I can totally see Bebe saying something like, ‘I feel like I have gained 35 pounds’ because she is have a blah day, like I am sure we all have had.

    He took it to heart, like a douche, and started nitpicking at her body.

    I totally believe that is what happened.

    • Robert says:

      She gave an interview not too long ago discussing a health issue she developed that caused her to gain 35 lbs. so yeah, she gained 35 lbs.

  14. Kate says:

    I really can’t tell the context here to know if she brought it up and asked for his honest opinion or if he brought it up out of the blue. If the latter, a red flag for me has always been a partner critiquing my weight or amount I’m eating or exercising or my body shape period. If he makes any kind of little back handed compliments like “you’ve gained some weight but I still love you” that’s a no. Or “you’d look hotter in that outfit” or even anyone too earnest about me exercising WITH them when it starts to feel like they’re trying to keep me ‘in shape’ – those are no’s. Only they know what really happened here so I’m not indicting this guy necessarily just giving my two cents about this topic!

    ETA if I ASK him if I’ve gained weight and am still attractive and he says “you’ve gained weight but I still love you and find you very attractive” that’s obviously fine – but again can’t tell here if that’s what he was saying or if he was veering into criticizing territory where the intent is to deplete her self confidence and make her more dependent on him.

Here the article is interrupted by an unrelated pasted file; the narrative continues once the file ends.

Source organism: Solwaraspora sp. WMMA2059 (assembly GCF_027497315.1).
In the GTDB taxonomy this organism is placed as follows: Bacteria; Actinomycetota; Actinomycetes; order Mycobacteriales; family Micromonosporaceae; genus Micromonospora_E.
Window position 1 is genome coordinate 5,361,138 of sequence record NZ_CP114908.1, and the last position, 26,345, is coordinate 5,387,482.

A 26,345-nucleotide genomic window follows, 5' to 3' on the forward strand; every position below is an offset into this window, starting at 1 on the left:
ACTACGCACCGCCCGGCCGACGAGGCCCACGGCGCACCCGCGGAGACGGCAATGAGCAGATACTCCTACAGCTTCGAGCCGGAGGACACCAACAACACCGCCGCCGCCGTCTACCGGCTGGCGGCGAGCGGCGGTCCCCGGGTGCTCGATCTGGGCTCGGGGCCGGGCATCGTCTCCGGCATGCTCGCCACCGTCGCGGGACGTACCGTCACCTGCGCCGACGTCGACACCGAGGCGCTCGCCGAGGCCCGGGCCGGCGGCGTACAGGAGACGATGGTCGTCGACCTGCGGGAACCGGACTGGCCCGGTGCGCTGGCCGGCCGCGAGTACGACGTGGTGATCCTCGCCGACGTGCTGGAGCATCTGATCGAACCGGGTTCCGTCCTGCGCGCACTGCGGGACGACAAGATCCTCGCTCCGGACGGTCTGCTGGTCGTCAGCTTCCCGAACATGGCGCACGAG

15. Emily says:

    It seems like Bebe is sharing her texts after seeing the discussion around Jonah Hill’s treatment of Sarah Brady. Except, the situations are totally different and should not be lumped into together.

    It sounds like Bebe asked for her ex’s opinion on her weight and he gave her an honest answer. If his response was a statement of fact and not a judgement then I don’t see what’s wrong. Unsolicited comments on weight or judgements about how it’s ugly are bad. But “yes you gained weight. Yes I noticed” isn’t shaming.

    • Kitten says:

      Agreed. I generally think that men should just say less (particularly about women’s bodies) but if she asked, she opened herself up to it. Ultimately, this screenshot isn’t proof that he’s been fat-shaming or verbally or emotionally abusing her.

  16. Oswin says:

    It seems like she made comments/jabs about his weight and appearance (“I gain 3lbs and you call me chubbs), so why isn’t she accused of “fat shaming” him, too?

    What was the goal of releasing this message? She’s a beautiful woman, no one should insult the person they care about, but this seems like a weird response. Maybe he’s a jerk, maybe she’s not nice, or maybe it just wasn’t the right combination of people for a lasting relationship.

  17. Jaded says:

    I wish people would just keep this kind of private stuff off social media. There’s no need to share something this intimate with a million strangers. Keep it between the two of you instead of trying to garner thousands of “negative advocates” to side with you in shaming someone for what appears to be an innocuous and honest answer to her question.